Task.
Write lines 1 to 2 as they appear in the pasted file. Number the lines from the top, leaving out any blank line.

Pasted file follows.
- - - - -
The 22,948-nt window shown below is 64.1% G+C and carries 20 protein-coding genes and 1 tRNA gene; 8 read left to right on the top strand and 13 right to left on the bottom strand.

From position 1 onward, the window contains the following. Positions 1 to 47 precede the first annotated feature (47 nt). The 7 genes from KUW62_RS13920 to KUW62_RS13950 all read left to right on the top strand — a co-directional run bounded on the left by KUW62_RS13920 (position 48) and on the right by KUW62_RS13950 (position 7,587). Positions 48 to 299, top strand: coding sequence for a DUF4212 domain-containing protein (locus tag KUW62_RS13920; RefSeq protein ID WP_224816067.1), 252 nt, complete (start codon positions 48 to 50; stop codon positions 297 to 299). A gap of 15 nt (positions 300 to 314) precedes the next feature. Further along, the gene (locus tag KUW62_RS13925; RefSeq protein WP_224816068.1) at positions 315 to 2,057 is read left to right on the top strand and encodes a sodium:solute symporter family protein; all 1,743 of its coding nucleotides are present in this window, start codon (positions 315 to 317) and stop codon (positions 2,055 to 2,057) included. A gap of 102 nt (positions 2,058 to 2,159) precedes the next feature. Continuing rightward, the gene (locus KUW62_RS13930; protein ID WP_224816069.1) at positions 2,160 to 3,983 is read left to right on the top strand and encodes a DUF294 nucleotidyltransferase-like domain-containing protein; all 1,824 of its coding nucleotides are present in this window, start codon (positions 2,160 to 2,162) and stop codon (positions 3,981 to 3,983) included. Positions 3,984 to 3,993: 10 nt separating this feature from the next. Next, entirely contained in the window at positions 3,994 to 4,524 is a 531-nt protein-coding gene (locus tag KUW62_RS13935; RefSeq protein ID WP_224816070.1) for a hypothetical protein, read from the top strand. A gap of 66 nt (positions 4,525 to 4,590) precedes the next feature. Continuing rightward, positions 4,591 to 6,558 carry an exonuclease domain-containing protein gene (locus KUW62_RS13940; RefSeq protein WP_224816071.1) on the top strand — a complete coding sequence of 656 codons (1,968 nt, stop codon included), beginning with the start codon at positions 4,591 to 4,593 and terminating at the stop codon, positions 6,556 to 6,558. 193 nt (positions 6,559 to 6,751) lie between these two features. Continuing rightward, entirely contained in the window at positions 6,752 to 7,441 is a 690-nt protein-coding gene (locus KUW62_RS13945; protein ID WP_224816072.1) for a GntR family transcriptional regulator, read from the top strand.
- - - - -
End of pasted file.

The 22,948-nt window shown below is 64.1% G+C and carries 20 protein-coding genes and 1 tRNA gene; 8 read left to right on the top strand and 13 right to left on the bottom strand.

From position 1 onward, the window contains the following. Positions 1 to 47 precede the first annotated feature (47 nt). The 7 genes from KUW62_RS13920 to KUW62_RS13950 all read left to right on the top strand — a co-directional run bounded on the left by KUW62_RS13920 (position 48) and on the right by KUW62_RS13950 (position 7,587). Positions 48 to 299, top strand: coding sequence for a DUF4212 domain-containing protein (locus tag KUW62_RS13920; RefSeq protein ID WP_224816067.1), 252 nt, complete (start codon positions 48 to 50; stop codon positions 297 to 299). A gap of 15 nt (positions 300 to 314) precedes the next feature. Further along, the gene (locus tag KUW62_RS13925; RefSeq protein WP_224816068.1) at positions 315 to 2,057 is read left to right on the top strand and encodes a sodium:solute symporter family protein; all 1,743 of its coding nucleotides are present in this window, start codon (positions 315 to 317) and stop codon (positions 2,055 to 2,057) included. A gap of 102 nt (positions 2,058 to 2,159) precedes the next feature. Continuing rightward, the gene (locus KUW62_RS13930; protein ID WP_224816069.1) at positions 2,160 to 3,983 is read left to right on the top strand and encodes a DUF294 nucleotidyltransferase-like domain-containing protein; all 1,824 of its coding nucleotides are present in this window, start codon (positions 2,160 to 2,162) and stop codon (positions 3,981 to 3,983) included. Positions 3,984 to 3,993: 10 nt separating this feature from the next. Next, entirely contained in the window at positions 3,994 to 4,524 is a 531-nt protein-coding gene (locus tag KUW62_RS13935; RefSeq protein ID WP_224816070.1) for a hypothetical protein, read from the top strand. A gap of 66 nt (positions 4,525 to 4,590) precedes the next feature. Continuing rightward, positions 4,591 to 6,558 carry an exonuclease domain-containing protein gene (locus KUW62_RS13940; RefSeq protein WP_224816071.1) on the top strand — a complete coding sequence of 656 codons (1,968 nt, stop codon included), beginning with the start codon at positions 4,591 to 4,593 and terminating at the stop codon, positions 6,556 to 6,558. 193 nt (positions 6,559 to 6,751) lie between these two features. Continuing rightward, entirely contained in the window at positions 6,752 to 7,441 is a 690-nt protein-coding gene (locus KUW62_RS13945; protein ID WP_224816072.1) for a GntR family transcriptional regulator, read from the top strand.